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Glass Beach releases genreless sophomore album ‘Plastic Death’

An experimental project fusing punk, jazz and prog rock
(Plastic Death) is, to say the least, an experience. (Glass Beach/Band camp)

After the smash-hit that was “The First Glass Beach Album,” Seattle indie rock band Glass Beach had some big shoes to fill. Their first album was a high-energy cauldron of emo, punk and chiptune songs that quickly garnered them massive amounts of attention, particularly on online spaces such as TikTok.  

It took them five years, but they finally did it. “Plastic Death,” released on Jan. 19, is everything good about “The First Glass Beach Album” and more. It takes the hyper energy from the first album and reroutes it, channeling it into a fusion of jazz, punk and prog rock. It switches genres between and even during songs, from scratchy screamo in “Slip Under the Door” to folky acoustic in “Guitar Song.”  

All emerging from different bands and solo projects, members “Classic” J McClendon, Jonas Newhouse, William White and Layne Smith came together to form Glass Beach. Part of what contributed to their new sound was Smith, who joined after the release of the first album and brought his killer guitar skills with him.  

In their Spotify artist bio, they say that their genreless sound comes from their wide range of musical influences, including new wave, emo and punk. They try to stretch music to its boundaries, making their own rules and playing with it “to the point of absurdity.” And “Plastic Death” is most definitely absurd.  

The opening track, “Coelacanth,” trudges into motion with a crackly spoken-word intro backed by muffled, tense pianos and alien trills. It softly crescendos into a clearer tune, with McClendon all but whispering the lyrics in a tone similar to lo-fi hip-hop artist Joji’s in “Glimpse of Us.”  

The interlude before the second verse plinks at slightly off-tempo guitars and builds the underlying tension sitting behind the melody. These frequent breaks of instrumentals are reminiscent of songs off of “Twin Fantasy” by Car Seat Headrest, which has the same pattern in songwriting.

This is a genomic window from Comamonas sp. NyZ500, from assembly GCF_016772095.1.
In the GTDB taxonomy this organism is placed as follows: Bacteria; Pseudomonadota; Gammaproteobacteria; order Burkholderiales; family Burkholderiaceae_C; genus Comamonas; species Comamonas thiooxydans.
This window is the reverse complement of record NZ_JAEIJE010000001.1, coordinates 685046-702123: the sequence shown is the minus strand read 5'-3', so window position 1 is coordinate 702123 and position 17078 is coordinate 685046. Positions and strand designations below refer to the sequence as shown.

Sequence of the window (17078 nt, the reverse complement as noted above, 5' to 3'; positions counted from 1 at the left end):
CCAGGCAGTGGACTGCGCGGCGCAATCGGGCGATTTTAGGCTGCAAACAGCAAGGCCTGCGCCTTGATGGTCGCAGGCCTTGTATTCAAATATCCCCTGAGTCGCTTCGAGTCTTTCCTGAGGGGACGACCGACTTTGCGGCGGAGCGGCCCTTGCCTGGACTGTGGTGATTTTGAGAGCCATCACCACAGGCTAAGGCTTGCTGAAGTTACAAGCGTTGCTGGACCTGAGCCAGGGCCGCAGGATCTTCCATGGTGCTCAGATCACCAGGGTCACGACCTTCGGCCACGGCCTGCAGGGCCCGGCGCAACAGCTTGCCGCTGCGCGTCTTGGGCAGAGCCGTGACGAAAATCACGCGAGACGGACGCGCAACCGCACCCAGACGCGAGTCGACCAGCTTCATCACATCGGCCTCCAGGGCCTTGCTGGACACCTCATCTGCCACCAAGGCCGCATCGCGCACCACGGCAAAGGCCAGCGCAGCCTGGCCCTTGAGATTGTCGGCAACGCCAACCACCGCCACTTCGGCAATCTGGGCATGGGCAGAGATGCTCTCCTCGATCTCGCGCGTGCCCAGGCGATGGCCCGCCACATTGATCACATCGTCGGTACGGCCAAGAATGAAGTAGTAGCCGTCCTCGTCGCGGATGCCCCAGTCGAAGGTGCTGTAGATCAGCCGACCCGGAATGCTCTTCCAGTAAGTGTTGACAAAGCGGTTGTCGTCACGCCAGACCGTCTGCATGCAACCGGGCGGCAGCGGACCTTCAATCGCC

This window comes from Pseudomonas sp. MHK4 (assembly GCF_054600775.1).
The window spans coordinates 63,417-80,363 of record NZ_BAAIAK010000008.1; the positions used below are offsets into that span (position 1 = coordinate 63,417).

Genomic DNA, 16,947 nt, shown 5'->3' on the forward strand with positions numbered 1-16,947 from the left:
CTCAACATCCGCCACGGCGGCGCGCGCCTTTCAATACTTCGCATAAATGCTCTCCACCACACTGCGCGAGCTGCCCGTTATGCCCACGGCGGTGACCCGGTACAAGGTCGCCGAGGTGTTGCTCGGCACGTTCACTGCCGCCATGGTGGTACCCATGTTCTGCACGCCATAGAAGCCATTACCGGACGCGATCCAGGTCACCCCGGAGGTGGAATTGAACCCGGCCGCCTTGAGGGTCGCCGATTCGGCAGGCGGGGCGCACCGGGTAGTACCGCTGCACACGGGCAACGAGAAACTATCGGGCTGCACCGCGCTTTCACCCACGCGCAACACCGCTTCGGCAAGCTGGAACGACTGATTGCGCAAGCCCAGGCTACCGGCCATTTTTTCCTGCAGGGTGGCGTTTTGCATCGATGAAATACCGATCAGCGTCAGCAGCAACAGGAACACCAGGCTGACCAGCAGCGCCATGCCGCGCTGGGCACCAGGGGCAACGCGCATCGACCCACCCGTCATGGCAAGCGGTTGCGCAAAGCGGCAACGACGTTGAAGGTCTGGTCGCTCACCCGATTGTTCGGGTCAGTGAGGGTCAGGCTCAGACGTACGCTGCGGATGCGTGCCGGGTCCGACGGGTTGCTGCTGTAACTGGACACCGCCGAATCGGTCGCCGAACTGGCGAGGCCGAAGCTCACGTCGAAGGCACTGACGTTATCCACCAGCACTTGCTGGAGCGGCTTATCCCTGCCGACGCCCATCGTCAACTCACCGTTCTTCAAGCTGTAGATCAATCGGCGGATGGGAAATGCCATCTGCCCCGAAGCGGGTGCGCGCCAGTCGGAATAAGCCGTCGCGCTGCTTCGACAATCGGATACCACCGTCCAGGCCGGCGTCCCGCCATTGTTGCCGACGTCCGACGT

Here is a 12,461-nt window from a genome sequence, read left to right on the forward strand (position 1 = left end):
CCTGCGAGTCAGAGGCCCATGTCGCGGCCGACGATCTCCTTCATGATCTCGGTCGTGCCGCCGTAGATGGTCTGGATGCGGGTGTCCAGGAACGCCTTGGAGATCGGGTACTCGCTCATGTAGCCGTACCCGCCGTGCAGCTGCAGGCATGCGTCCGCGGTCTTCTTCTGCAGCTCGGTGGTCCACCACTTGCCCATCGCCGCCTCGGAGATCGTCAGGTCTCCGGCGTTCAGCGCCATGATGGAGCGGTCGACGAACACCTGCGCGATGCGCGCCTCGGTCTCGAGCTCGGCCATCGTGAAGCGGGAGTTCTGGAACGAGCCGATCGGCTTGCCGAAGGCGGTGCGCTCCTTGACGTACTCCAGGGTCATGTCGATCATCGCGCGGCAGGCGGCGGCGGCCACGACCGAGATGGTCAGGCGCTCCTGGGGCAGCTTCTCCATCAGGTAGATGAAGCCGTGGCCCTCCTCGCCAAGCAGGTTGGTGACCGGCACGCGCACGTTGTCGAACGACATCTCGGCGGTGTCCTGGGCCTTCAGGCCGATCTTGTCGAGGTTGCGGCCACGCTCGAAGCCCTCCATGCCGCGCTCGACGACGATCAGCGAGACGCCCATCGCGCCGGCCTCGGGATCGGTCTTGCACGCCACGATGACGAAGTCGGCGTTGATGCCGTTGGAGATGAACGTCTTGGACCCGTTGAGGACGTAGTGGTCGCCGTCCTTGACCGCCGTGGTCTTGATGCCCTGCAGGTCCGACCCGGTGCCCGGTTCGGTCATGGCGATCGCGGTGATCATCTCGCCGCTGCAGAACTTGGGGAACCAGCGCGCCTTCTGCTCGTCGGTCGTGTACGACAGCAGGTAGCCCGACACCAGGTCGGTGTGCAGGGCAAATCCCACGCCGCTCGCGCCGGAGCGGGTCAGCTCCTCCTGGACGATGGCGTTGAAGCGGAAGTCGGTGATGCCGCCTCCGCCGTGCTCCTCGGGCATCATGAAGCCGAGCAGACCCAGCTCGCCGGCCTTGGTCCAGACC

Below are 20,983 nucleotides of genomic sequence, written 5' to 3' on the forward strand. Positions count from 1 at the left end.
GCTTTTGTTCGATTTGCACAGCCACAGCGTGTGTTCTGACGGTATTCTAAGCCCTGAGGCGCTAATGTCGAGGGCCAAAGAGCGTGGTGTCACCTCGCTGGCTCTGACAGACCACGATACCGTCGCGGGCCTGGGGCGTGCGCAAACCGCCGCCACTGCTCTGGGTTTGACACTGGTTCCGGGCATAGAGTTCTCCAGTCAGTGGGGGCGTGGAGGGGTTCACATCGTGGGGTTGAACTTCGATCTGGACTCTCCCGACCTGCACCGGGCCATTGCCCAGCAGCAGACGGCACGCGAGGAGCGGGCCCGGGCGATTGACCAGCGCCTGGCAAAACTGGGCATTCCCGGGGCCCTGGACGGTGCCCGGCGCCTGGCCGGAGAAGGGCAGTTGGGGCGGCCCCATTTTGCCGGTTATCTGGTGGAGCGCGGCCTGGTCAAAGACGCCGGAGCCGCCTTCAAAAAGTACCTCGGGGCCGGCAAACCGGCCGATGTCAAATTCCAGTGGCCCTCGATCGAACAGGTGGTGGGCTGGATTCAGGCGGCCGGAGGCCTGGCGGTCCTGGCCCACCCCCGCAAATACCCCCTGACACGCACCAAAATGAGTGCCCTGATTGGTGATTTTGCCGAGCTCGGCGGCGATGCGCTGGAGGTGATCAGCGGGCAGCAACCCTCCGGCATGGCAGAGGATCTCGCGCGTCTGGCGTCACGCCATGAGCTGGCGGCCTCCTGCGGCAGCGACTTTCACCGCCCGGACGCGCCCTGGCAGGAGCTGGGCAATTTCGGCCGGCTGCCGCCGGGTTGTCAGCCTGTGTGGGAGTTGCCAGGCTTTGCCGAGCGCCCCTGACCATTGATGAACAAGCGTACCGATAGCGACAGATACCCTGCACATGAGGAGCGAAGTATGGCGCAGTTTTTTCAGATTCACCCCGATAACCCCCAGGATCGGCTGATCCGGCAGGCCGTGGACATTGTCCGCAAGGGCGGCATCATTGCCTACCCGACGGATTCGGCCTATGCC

Another interlude boasts techno-like keyboards and stressful guitar licks before McClendon comes in with the same style of singing – although a noticeably different vibe. Their voice is grief-stricken and mumbled, slurred with the feeling of someone in anguish.  

The bridge rips inward with a screaming guitar riff and punk-rock style drums while McClendon groans with the same sorrowful tone, singing, “Held like a headwound / Violence will free you / Heart with a glass door / All that you asked for.” The outro pounds erratically, sounding like someone repeatedly slamming their head into a wall, coupled with guitar amplifier hums like leaking blood.  

“Rare Animal” begins with ambient bird chirps and keyboard tones before slipping into an indie rock sound with twangy guitars and clacking drumsticks. The vibe is noticeably different from previous songs; less instrumental, otherworldly noise rock. It’s somewhat beachy, chipper and interspersed with thudding guitar slams.  

McClendon’s voice is less audibly anguished and it’s easier to pick out the words they’re singing. After the pre-chorus there’s an outburst of emotion, the guitars become more aggressive and elbow their way to the forefront. McClendon’s voice cracks and even growls on the line, “He’s just sleepwalking on weary feet.”  

Band members Newhouse, White and Smith shout the backing vocals like a crowd singing along at a punk-rock show. The outro screeches in accompanied by grungy guitars and complex drum rhythms, almost masking McClendon’s wails of “Tomorrow was all smoke and mirrors.”  

“Plastic Death” is, to say the least, an experience. It’s clear that Glass Beach wanted to get away from mainstream, crowd-pleasing tunes, and doing so allowed them to create something truly unique. It’s an album that will go down in indie rock history and I can’t wait to see where the band goes next. 

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  • D

    D. Pete WhiteMar 29, 2024 at 5:43 am

    And what an experience it was at The Garage in Burnsville, MN! We were so glad we made the 2 hour trip to see and hear them. Four gifted musicians packed into one awesome band. What an impressive review to help relive the experience!